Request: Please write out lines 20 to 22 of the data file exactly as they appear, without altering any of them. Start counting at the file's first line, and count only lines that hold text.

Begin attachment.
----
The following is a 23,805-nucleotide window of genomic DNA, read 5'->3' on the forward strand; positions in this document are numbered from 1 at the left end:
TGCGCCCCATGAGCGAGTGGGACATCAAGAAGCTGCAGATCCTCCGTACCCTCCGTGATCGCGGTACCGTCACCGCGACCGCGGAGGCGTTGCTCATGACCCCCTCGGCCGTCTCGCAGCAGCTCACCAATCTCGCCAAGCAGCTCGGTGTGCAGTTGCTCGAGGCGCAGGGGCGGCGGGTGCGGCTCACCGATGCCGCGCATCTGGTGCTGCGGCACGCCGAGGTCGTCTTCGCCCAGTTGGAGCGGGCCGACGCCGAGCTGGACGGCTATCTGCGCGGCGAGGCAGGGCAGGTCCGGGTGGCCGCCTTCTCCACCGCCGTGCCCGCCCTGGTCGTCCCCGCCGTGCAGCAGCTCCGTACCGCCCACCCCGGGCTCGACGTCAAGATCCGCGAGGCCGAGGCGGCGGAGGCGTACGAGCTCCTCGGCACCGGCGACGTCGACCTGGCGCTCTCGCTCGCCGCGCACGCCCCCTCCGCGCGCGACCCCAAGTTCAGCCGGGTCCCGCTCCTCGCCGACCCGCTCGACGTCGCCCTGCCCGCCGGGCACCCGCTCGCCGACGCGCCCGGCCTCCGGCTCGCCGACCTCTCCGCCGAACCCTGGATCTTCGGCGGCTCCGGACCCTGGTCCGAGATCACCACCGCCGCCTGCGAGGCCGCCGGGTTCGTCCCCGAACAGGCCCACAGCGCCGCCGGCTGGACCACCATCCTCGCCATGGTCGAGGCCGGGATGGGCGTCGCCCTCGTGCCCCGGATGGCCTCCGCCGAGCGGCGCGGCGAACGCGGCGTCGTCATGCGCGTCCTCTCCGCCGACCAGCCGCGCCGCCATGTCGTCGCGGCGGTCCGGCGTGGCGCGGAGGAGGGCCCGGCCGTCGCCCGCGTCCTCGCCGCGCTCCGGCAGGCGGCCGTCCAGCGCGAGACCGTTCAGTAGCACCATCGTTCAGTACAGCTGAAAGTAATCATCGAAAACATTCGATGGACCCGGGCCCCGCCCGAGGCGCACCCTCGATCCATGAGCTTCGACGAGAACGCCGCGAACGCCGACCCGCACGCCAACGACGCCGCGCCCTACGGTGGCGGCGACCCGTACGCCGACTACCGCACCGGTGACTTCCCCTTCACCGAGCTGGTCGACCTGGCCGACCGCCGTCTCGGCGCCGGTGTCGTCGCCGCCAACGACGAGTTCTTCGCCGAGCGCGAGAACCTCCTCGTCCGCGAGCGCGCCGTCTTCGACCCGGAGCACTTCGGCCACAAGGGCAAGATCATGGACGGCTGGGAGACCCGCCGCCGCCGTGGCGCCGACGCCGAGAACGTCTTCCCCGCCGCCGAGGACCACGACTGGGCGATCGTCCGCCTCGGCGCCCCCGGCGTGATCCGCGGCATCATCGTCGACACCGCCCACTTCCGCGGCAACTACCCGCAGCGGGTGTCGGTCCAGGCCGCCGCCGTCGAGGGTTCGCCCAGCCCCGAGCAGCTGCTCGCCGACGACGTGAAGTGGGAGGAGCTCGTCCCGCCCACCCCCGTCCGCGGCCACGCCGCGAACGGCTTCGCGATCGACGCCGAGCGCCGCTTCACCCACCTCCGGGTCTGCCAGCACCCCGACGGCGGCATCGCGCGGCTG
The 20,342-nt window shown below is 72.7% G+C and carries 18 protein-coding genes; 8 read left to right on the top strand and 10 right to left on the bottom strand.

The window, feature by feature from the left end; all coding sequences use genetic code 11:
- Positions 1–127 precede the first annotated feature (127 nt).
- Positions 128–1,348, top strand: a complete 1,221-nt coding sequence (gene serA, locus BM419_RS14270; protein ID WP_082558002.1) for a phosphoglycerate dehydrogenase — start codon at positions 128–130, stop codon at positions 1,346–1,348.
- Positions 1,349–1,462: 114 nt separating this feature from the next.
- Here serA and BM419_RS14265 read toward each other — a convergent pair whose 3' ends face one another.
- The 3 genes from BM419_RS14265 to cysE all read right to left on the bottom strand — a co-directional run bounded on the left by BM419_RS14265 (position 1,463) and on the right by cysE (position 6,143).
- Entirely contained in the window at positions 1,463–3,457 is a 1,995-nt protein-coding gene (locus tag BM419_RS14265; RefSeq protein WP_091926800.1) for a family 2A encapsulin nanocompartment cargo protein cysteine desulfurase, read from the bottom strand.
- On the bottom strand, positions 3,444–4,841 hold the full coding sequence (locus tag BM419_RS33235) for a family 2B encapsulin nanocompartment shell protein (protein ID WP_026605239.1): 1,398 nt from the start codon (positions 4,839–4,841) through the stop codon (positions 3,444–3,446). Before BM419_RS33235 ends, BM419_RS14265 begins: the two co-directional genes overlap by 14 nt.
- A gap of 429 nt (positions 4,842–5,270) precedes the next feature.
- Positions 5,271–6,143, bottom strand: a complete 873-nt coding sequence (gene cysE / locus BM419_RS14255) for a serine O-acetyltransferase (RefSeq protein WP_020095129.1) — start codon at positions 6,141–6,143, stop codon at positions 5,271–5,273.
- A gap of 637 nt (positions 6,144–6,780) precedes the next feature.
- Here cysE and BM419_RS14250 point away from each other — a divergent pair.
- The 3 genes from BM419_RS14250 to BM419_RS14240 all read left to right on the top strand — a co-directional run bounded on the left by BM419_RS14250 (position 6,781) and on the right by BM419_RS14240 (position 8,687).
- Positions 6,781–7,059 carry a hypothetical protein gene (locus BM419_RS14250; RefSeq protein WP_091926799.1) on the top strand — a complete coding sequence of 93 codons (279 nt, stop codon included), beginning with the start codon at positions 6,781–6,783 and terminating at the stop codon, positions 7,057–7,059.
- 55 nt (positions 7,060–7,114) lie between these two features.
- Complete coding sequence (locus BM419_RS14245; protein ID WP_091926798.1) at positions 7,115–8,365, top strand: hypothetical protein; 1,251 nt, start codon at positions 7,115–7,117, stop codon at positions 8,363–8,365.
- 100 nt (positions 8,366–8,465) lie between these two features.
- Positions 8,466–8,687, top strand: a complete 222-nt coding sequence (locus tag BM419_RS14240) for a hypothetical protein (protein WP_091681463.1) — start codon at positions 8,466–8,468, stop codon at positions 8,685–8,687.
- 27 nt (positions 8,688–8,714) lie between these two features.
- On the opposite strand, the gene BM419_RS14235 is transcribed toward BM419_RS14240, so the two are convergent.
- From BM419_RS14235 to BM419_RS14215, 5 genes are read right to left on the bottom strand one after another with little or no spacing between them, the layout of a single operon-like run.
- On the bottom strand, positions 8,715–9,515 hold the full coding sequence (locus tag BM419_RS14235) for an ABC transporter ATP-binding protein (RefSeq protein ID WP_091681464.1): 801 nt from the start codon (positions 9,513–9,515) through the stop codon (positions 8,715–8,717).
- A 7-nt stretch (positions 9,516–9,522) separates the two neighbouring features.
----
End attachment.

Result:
- 100 nt (positions 8,366–8,465) lie between these two features.
- Positions 8,466–8,687, top strand: a complete 222-nt coding sequence (locus tag BM419_RS14240) for a hypothetical protein (protein WP_091681463.1) — start codon at positions 8,466–8,468, stop codon at positions 8,685–8,687.
- 27 nt (positions 8,688–8,714) lie between these two features.